Pop culture obsessives writing for the pop culture obsessed.
Pop culture obsessives writing for the pop culture obsessed.

Mass Effect 2

Mass Effect 2 is like the videogame version of the missing link. It’s a dense, story-oriented, character-driven space opera designed for gamers who would rather play 10 hours of Gears Of War than 10 minutes of Final Fantasy. The original Mass Effect, successful in its own right, looks like a mere first draft in comparison. For this second of three planned chapters, developer BioWare has added depth to characters, speed to combat, and elegance to the entire tale.

As returning protagonist Commander Shepard awakens after two years in stasis, Mass Effect 2 quickly sketches in a detailed set of characters. You engage in conversations by picking from a set of emotional prompts that trigger chunks of character interaction. The system always worked well—better than almost any other RPG dialogue system, in fact—but it was visually static. Now the camera moves like a filmmaker’s, making scenes more interesting to watch.


Dialogue in Mass Effect was well-written and performed, but it was easy to tune out, thanks to the talking-heads presentation. The new cinematic aspects are a shortcut to immersion, making the handful of generic science-fiction elements (“galactic menace” plot threads, for instance) easier to swallow. The good stuff happens as characters intersect and clash on social, sexual, and ideological planes.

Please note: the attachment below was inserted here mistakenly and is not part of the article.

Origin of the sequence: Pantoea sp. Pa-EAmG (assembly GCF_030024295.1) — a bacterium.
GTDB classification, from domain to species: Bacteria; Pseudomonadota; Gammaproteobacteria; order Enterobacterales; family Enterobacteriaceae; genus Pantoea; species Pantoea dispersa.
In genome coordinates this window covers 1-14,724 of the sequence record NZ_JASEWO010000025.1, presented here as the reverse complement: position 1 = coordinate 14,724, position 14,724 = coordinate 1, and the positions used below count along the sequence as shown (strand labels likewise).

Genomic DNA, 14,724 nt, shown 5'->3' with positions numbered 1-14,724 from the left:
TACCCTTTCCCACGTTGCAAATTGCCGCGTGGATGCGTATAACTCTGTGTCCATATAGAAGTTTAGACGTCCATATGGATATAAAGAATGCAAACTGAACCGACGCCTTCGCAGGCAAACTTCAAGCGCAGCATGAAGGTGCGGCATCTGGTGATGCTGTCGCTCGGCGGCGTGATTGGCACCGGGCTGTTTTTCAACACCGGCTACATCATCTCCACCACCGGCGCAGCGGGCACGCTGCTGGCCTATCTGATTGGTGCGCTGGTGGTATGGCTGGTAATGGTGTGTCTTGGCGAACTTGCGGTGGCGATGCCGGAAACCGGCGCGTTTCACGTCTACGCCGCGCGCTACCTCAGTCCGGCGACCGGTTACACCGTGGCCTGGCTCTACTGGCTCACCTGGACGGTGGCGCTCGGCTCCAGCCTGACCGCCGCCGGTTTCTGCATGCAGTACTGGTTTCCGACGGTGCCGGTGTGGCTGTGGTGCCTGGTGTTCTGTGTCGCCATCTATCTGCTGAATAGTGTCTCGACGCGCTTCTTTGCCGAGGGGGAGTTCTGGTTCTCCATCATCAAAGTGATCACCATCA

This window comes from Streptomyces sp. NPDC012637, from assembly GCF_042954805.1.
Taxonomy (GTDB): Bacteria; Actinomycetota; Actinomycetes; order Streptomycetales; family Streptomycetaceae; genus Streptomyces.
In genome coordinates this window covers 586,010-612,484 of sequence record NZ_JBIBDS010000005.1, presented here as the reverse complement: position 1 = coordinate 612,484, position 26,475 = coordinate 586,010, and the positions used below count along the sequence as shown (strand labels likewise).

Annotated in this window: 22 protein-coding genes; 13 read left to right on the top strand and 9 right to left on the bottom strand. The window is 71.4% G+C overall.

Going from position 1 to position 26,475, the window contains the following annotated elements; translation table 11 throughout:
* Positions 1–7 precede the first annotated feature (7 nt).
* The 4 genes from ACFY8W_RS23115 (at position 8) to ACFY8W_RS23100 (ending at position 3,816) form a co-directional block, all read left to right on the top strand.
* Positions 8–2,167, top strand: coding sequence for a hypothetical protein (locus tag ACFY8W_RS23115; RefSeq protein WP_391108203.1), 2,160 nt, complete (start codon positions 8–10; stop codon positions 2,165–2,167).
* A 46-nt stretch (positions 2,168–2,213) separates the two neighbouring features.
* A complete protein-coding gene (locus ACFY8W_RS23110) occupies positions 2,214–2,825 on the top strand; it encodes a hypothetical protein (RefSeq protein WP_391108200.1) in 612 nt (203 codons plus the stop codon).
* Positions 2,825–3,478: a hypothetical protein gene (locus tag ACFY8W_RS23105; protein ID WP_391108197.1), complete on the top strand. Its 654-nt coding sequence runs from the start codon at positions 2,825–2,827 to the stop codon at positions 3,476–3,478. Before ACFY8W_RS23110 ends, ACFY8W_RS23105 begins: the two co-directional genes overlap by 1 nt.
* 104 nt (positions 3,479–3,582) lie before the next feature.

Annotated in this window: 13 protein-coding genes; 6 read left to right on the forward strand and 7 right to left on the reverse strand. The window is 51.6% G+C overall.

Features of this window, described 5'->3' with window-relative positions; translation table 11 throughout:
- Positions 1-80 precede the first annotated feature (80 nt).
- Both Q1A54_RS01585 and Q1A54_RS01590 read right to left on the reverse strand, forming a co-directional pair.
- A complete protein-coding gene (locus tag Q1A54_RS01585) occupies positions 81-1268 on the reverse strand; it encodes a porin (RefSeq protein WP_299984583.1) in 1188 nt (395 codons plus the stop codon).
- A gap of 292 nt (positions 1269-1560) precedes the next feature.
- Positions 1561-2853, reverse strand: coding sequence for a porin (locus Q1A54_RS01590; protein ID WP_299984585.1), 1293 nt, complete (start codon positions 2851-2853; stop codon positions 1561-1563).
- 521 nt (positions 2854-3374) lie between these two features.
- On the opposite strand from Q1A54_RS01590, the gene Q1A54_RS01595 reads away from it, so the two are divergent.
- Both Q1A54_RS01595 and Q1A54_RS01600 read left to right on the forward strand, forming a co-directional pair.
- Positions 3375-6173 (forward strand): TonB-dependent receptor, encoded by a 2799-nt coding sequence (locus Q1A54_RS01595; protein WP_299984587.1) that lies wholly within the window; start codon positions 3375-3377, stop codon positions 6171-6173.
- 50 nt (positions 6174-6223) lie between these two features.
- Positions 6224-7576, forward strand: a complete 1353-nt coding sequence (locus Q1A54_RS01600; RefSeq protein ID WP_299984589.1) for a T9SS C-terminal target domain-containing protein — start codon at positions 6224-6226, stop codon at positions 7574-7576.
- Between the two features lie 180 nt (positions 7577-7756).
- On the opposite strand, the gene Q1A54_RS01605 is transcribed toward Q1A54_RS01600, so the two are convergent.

For all the story emphasis, combat is far more entertaining. With more weapons and better-focused biotic (read: magic) powers, firefights are more concussive and demanding. Your team AI is better; most of the time you can rely on teammates to fight well enough on their own, though there is a simple system for issuing commands in battle. Fights aren’t a grind; they underline the urgency of the story.

Trust is always a central question; placing trust in some teammates requires conscious force of will. While learning the background of a brilliant but quasi-genocidal ally, for instance, you might be unable to suppress a surge of revulsion. It’s initially easy to play Shepard as the anything-to-get-the-job-done hard-ass, but interactions with NPCs will test your ability to remain in character. Great role-playing uses unpredictable situations to provoke unexpected responses in players, and accordingly, Mass Effect 2 is surprising time and again.